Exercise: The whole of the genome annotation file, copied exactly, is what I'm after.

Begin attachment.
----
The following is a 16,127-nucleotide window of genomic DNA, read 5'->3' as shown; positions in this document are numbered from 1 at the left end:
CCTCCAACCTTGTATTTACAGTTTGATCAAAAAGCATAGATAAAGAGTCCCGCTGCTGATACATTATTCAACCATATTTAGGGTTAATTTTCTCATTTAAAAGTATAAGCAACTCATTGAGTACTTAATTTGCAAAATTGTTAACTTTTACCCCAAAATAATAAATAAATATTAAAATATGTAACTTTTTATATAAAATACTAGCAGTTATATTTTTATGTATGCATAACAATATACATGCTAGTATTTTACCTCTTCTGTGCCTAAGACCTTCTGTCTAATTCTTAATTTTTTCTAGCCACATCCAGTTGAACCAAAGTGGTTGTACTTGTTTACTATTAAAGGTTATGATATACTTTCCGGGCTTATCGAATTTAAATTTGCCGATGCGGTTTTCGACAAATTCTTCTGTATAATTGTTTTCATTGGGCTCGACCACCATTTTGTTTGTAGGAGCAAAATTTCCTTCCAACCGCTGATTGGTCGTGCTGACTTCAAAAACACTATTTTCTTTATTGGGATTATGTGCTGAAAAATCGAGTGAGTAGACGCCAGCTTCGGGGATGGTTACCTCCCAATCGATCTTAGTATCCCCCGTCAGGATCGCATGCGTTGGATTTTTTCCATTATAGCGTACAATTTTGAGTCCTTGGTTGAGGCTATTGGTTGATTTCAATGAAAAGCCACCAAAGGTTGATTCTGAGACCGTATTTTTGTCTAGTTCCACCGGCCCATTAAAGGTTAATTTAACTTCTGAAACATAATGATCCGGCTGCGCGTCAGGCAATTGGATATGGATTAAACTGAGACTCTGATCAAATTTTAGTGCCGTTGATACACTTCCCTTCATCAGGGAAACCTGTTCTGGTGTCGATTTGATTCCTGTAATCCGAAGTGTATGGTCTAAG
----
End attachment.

The following is a 16,127-nucleotide window of genomic DNA, read 5'->3' as shown; positions in this document are numbered from 1 at the left end:
CCTCCAACCTTGTATTTACAGTTTGATCAAAAAGCATAGATAAAGAGTCCCGCTGCTGATACATTATTCAACCATATTTAGGGTTAATTTTCTCATTTAAAAGTATAAGCAACTCATTGAGTACTTAATTTGCAAAATTGTTAACTTTTACCCCAAAATAATAAATAAATATTAAAATATGTAACTTTTTATATAAAATACTAGCAGTTATATTTTTATGTATGCATAACAATATACATGCTAGTATTTTACCTCTTCTGTGCCTAAGACCTTCTGTCTAATTCTTAATTTTTTCTAGCCACATCCAGTTGAACCAAAGTGGTTGTACTTGTTTACTATTAAAGGTTATGATATACTTTCCGGGCTTATCGAATTTAAATTTGCCGATGCGGTTTTCGACAAATTCTTCTGTATAATTGTTTTCATTGGGCTCGACCACCATTTTGTTTGTAGGAGCAAAATTTCCTTCCAACCGCTGATTGGTCGTGCTGACTTCAAAAACACTATTTTCTTTATTGGGATTATGTGCTGAAAAATCGAGTGAGTAGACGCCAGCTTCGGGGATGGTTACCTCCCAATCGATCTTAGTATCCCCCGTCAGGATCGCATGCGTTGGATTTTTTCCATTATAGCGTACAATTTTGAGTCCTTGGTTGAGGCTATTGGTTGATTTCAATGAAAAGCCACCAAAGGTTGATTCTGAGACCGTATTTTTGTCTAGTTCCACCGGCCCATTAAAGGTTAATTTAACTTCTGAAACATAATGATCCGGCTGCGCGTCAGGCAATTGGATATGGATTAAACTGAGACTCTGATCAAATTTTAGTGCCGTTGATACACTTCCCTTCATCAGGGAAACCTGTTCTGGTGTCGATTTGATTCCTGTAATCCGAAGTGTATGGTCTAAG